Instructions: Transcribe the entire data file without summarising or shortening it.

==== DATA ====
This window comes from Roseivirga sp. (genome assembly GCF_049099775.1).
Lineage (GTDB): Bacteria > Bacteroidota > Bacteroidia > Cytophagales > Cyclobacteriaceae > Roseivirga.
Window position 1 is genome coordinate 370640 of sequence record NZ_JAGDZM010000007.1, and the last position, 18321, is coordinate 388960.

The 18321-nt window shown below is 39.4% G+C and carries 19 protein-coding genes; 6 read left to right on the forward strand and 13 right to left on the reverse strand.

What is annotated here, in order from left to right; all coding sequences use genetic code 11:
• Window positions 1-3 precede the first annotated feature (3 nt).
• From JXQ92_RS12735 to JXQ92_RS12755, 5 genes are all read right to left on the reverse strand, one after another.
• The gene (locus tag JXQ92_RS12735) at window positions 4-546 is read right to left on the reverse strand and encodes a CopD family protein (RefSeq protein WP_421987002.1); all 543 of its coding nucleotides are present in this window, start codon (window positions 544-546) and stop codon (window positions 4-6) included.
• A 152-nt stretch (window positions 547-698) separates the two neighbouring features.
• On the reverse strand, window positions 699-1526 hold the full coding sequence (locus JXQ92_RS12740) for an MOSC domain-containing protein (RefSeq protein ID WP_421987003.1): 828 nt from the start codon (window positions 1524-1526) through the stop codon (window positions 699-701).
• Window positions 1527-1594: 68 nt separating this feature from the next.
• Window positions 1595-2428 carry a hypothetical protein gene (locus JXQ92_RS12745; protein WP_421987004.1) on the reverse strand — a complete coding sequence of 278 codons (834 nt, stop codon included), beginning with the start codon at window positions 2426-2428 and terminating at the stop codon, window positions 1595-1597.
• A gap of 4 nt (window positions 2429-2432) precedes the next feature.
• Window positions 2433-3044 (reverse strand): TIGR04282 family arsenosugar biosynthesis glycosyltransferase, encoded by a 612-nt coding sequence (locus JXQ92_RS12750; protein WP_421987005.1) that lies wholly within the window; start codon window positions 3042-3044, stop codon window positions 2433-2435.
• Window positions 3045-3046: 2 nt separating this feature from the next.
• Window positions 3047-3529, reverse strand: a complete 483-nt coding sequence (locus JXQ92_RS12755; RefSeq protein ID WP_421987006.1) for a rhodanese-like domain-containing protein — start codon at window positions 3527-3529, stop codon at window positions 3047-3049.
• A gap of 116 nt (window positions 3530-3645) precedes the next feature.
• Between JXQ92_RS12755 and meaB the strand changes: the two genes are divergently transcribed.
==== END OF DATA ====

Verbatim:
This window comes from Roseivirga sp. (genome assembly GCF_049099775.1).
Lineage (GTDB): Bacteria > Bacteroidota > Bacteroidia > Cytophagales > Cyclobacteriaceae > Roseivirga.
Window position 1 is genome coordinate 370640 of sequence record NZ_JAGDZM010000007.1, and the last position, 18321, is coordinate 388960.

The 18321-nt window shown below is 39.4% G+C and carries 19 protein-coding genes; 6 read left to right on the forward strand and 13 right to left on the reverse strand.

What is annotated here, in order from left to right; all coding sequences use genetic code 11:
• Window positions 1-3 precede the first annotated feature (3 nt).
• From JXQ92_RS12735 to JXQ92_RS12755, 5 genes are all read right to left on the reverse strand, one after another.
• The gene (locus tag JXQ92_RS12735) at window positions 4-546 is read right to left on the reverse strand and encodes a CopD family protein (RefSeq protein WP_421987002.1); all 543 of its coding nucleotides are present in this window, start codon (window positions 544-546) and stop codon (window positions 4-6) included.
• A 152-nt stretch (window positions 547-698) separates the two neighbouring features.
• On the reverse strand, window positions 699-1526 hold the full coding sequence (locus JXQ92_RS12740) for an MOSC domain-containing protein (RefSeq protein ID WP_421987003.1): 828 nt from the start codon (window positions 1524-1526) through the stop codon (window positions 699-701).
• Window positions 1527-1594: 68 nt separating this feature from the next.
• Window positions 1595-2428 carry a hypothetical protein gene (locus JXQ92_RS12745; protein WP_421987004.1) on the reverse strand — a complete coding sequence of 278 codons (834 nt, stop codon included), beginning with the start codon at window positions 2426-2428 and terminating at the stop codon, window positions 1595-1597.
• A gap of 4 nt (window positions 2429-2432) precedes the next feature.
• Window positions 2433-3044 (reverse strand): TIGR04282 family arsenosugar biosynthesis glycosyltransferase, encoded by a 612-nt coding sequence (locus JXQ92_RS12750; protein WP_421987005.1) that lies wholly within the window; start codon window positions 3042-3044, stop codon window positions 2433-2435.
• Window positions 3045-3046: 2 nt separating this feature from the next.
• Window positions 3047-3529, reverse strand: a complete 483-nt coding sequence (locus JXQ92_RS12755; RefSeq protein ID WP_421987006.1) for a rhodanese-like domain-containing protein — start codon at window positions 3527-3529, stop codon at window positions 3047-3049.
• A gap of 116 nt (window positions 3530-3645) precedes the next feature.
• Between JXQ92_RS12755 and meaB the strand changes: the two genes are divergently transcribed.